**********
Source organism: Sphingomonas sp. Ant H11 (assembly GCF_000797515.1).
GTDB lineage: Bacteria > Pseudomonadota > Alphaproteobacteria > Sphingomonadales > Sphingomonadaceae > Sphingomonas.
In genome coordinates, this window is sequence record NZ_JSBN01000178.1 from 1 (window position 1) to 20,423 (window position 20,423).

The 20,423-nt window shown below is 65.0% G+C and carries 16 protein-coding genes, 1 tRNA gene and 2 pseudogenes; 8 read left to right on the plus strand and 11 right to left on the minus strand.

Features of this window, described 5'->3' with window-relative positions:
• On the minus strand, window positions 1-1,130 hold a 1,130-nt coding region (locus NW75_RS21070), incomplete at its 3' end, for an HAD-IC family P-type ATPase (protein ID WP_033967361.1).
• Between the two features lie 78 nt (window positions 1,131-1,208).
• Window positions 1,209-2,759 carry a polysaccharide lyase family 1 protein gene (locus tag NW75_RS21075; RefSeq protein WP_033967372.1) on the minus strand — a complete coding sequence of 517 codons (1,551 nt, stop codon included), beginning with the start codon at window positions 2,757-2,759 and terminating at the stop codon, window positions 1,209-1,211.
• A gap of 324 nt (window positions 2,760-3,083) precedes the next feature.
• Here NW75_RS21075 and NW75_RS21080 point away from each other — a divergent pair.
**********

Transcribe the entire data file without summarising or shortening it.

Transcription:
Source organism: Sphingomonas sp. Ant H11 (assembly GCF_000797515.1).
GTDB lineage: Bacteria > Pseudomonadota > Alphaproteobacteria > Sphingomonadales > Sphingomonadaceae > Sphingomonas.
In genome coordinates, this window is sequence record NZ_JSBN01000178.1 from 1 (window position 1) to 20,423 (window position 20,423).

The 20,423-nt window shown below is 65.0% G+C and carries 16 protein-coding genes, 1 tRNA gene and 2 pseudogenes; 8 read left to right on the plus strand and 11 right to left on the minus strand.

Features of this window, described 5'->3' with window-relative positions:
• On the minus strand, window positions 1-1,130 hold a 1,130-nt coding region (locus NW75_RS21070), incomplete at its 3' end, for an HAD-IC family P-type ATPase (protein ID WP_033967361.1).
• Between the two features lie 78 nt (window positions 1,131-1,208).
• Window positions 1,209-2,759 carry a polysaccharide lyase family 1 protein gene (locus tag NW75_RS21075; RefSeq protein WP_033967372.1) on the minus strand — a complete coding sequence of 517 codons (1,551 nt, stop codon included), beginning with the start codon at window positions 2,757-2,759 and terminating at the stop codon, window positions 1,209-1,211.
• A gap of 324 nt (window positions 2,760-3,083) precedes the next feature.
• Here NW75_RS21075 and NW75_RS21080 point away from each other — a divergent pair.